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UAs Official Response to HKG Ticketing/IT Error: Redeem @ Correct Amount or Redeposit

UAs Official Response to HKG Ticketing/IT Error: Redeem @ Correct Amount or Redeposit

Old Jul 31, 12, 1:31 pm
  #3166  
 
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Originally Posted by TRAVELSIG View Post
UA will probably argue (and most like successfully) that the amount of money in discussion is more than a small claims limit.

I really doubt this is a good case to take to any court.
Uhh, that would be a stupid defense, that would set them up for possibly losing more than they're being sued for! If you sue for $5000 (the maximum for small claims court in most states) that's enough for a nice ticket to Hong Kong.

Often times when you sue a major corporation in small claims court, they determine that the amount of money it would cost to defend themselves is greater than the amount they're being sued for and don't even bother showing up resulting in a default judgment for the plaintiff. Remember, they can't send their high profile attorney's to small claims court.
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Old Jul 31, 12, 2:55 pm
  #3167  
 
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Originally Posted by StevenSeagalFan View Post
Uhh, that would be a stupid defense, that would set them up for possibly losing more than they're being sued for! If you sue for $5000 (the maximum for small claims court in most states) that's enough for a nice ticket to Hong Kong.

Often times when you sue a major corporation in small claims court, they determine that the amount of money it would cost to defend themselves is greater than the amount they're being sued for and don't even bother showing up resulting in a default judgment for the plaintiff. Remember, they can't send their high profile attorney's to small claims court.
As a landlord having been to small claims court a few times you should know:

A defendent not showing up does not automatically result in a default judgement for the plaintiff. You still have to prove your case based on evidence and law.

But ultimately - you can only sue for damages. And, you'll have to explain to a judge what your damages are. If your miles are returned and taxes/fees are refunded - you have no damages. If you want to argue about your cancelled ticket - it again goes back to damages - you don't have any. A small claims court can't make United fly you to Hong Kong - it can only award you money. To even have judge ponder this case - you'd have to prove United cancelled your ticket illegally and bringing up the DOT won't be applicable because DOT has guidelines - they don't make the law. You'll need to show your contract was violated (cancelled ticket) - but then again - it will go back to damages and since you've made whole with refunded fees you are out of luck.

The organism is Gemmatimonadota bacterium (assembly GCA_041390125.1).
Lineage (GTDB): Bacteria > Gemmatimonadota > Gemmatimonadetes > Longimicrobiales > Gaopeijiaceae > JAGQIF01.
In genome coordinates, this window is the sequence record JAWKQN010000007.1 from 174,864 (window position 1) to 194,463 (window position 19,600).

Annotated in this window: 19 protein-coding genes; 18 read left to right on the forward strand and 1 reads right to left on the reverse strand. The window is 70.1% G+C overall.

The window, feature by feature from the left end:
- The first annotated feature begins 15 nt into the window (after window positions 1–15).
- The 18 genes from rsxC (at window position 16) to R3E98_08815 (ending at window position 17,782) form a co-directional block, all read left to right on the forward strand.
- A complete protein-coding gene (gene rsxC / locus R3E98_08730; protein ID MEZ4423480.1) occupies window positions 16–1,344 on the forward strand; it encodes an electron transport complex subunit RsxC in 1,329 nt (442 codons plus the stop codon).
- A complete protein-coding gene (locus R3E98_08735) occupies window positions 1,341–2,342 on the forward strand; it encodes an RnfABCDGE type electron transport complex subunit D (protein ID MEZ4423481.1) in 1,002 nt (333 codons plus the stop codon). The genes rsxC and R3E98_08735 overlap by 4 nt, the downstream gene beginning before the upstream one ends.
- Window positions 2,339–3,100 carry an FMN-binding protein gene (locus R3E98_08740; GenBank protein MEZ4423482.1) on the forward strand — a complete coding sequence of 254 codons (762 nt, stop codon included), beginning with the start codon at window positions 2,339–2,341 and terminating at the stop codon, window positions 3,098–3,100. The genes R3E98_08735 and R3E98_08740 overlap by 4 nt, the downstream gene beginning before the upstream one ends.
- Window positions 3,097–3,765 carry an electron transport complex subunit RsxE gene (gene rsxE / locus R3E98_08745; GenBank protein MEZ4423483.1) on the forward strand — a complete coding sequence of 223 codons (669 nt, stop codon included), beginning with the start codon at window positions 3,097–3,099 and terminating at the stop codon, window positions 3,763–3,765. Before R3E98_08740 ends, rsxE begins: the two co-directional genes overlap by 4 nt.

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Old Jul 31, 12, 3:05 pm
  #3168  
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Originally Posted by billxmeredith View Post
As a landlord having been to small claims court a few times you should know:

A defendent not showing up does not automatically result in a default judgement for the plaintiff. You still have to prove your case based on evidence and law.

But ultimately - you can only sue for damages. And, you'll have to explain to a judge what your damages are. If your miles are returned and taxes/fees are refunded - you have no damages. If you want to argue about your cancelled ticket - it again goes back to damages - you don't have any. A small claims court can't make United fly you to Hong Kong - it can only award you money. To even have judge ponder this case - you'd have to prove United cancelled your ticket illegally and bringing up the DOT won't be applicable because DOT has guidelines - they don't make the law. You'll need to show your contract was violated (cancelled ticket) - but then again - it will go back to damages and since you've made whole with refunded fees you are out of luck.
Contract damages are that you be made whole. What this means is that if UA is liable UA would owe you the difference between what you paid and the next best alternative, IE rebooking on another carrier.

However, since I paid for my ticket using milles through the MileagePlus program and United Airlines is the only company that accepts MileagePlus miles for payment. I would ask that the judge order United to rebook me at UA's expense.
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Old Jul 31, 12, 3:15 pm
  #3169  
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Originally Posted by colpuck View Post
Contract damages are that you be made whole. What this means is that if UA is liable UA would owe you the difference between what you paid and the next best alternative, IE rebooking on another carrier.

However, since I paid for my ticket using milles through the MileagePlus program and United Airlines is the only company that accepts MileagePlus miles for payment. I would ask that the judge order United to rebook me at UA's expense.
It's small claims court. In most states, having the judge order them book you an airline ticket is not even possible. The only award possible is cash. As you have no cash damages (assuming the four miles and fees are refunded) there's no way that's even a possibility.

I can just see the first case that actually gets in front of a judge. Hopefully a young judge, an old one will be laughing so hard they may have a heart attack.
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Old Jul 31, 12, 3:25 pm
  #3170  
 
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Originally Posted by sbrower View Post